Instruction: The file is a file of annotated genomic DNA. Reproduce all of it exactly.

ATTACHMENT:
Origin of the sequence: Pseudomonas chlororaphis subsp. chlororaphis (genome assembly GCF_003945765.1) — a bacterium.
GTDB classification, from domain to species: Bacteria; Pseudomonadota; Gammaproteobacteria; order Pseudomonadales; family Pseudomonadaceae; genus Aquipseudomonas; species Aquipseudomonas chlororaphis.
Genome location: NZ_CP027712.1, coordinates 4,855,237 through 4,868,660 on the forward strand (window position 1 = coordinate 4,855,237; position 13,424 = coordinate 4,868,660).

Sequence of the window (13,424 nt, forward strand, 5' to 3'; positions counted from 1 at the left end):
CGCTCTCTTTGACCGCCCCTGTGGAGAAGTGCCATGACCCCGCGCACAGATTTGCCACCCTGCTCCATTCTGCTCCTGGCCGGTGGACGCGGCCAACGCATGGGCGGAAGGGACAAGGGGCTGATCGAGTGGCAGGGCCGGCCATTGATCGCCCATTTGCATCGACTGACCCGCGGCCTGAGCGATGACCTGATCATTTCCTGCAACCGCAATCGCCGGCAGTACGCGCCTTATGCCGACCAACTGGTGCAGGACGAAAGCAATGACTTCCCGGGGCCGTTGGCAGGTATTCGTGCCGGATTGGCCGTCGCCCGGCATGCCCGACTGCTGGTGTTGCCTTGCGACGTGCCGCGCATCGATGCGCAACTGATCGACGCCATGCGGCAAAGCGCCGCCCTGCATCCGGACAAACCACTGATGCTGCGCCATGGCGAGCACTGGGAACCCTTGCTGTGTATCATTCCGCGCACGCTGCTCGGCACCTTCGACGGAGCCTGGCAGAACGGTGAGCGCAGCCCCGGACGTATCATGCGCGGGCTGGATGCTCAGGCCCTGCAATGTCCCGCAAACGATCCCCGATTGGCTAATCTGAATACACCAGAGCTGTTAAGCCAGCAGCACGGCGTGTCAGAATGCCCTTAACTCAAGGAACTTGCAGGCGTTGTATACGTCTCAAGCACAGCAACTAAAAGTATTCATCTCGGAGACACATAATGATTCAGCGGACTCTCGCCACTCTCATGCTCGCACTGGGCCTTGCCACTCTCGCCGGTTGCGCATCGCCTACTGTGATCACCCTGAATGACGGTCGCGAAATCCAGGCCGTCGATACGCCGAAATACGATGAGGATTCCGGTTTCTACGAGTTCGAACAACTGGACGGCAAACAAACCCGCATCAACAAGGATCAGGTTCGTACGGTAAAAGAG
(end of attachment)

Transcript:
Origin of the sequence: Pseudomonas chlororaphis subsp. chlororaphis (genome assembly GCF_003945765.1) — a bacterium.
GTDB classification, from domain to species: Bacteria; Pseudomonadota; Gammaproteobacteria; order Pseudomonadales; family Pseudomonadaceae; genus Aquipseudomonas; species Aquipseudomonas chlororaphis.
Genome location: NZ_CP027712.1, coordinates 4,855,237 through 4,868,660 on the forward strand (window position 1 = coordinate 4,855,237; position 13,424 = coordinate 4,868,660).

Sequence of the window (13,424 nt, forward strand, 5' to 3'; positions counted from 1 at the left end):
CGCTCTCTTTGACCGCCCCTGTGGAGAAGTGCCATGACCCCGCGCACAGATTTGCCACCCTGCTCCATTCTGCTCCTGGCCGGTGGACGCGGCCAACGCATGGGCGGAAGGGACAAGGGGCTGATCGAGTGGCAGGGCCGGCCATTGATCGCCCATTTGCATCGACTGACCCGCGGCCTGAGCGATGACCTGATCATTTCCTGCAACCGCAATCGCCGGCAGTACGCGCCTTATGCCGACCAACTGGTGCAGGACGAAAGCAATGACTTCCCGGGGCCGTTGGCAGGTATTCGTGCCGGATTGGCCGTCGCCCGGCATGCCCGACTGCTGGTGTTGCCTTGCGACGTGCCGCGCATCGATGCGCAACTGATCGACGCCATGCGGCAAAGCGCCGCCCTGCATCCGGACAAACCACTGATGCTGCGCCATGGCGAGCACTGGGAACCCTTGCTGTGTATCATTCCGCGCACGCTGCTCGGCACCTTCGACGGAGCCTGGCAGAACGGTGAGCGCAGCCCCGGACGTATCATGCGCGGGCTGGATGCTCAGGCCCTGCAATGTCCCGCAAACGATCCCCGATTGGCTAATCTGAATACACCAGAGCTGTTAAGCCAGCAGCACGGCGTGTCAGAATGCCCTTAACTCAAGGAACTTGCAGGCGTTGTATACGTCTCAAGCACAGCAACTAAAAGTATTCATCTCGGAGACACATAATGATTCAGCGGACTCTCGCCACTCTCATGCTCGCACTGGGCCTTGCCACTCTCGCCGGTTGCGCATCGCCTACTGTGATCACCCTGAATGACGGTCGCGAAATCCAGGCCGTCGATACGCCGAAATACGATGAGGATTCCGGTTTCTACGAGTTCGAACAACTGGACGGCAAACAAACCCGCATCAACAAGGATCAGGTTCGTACGGTAAAAGAG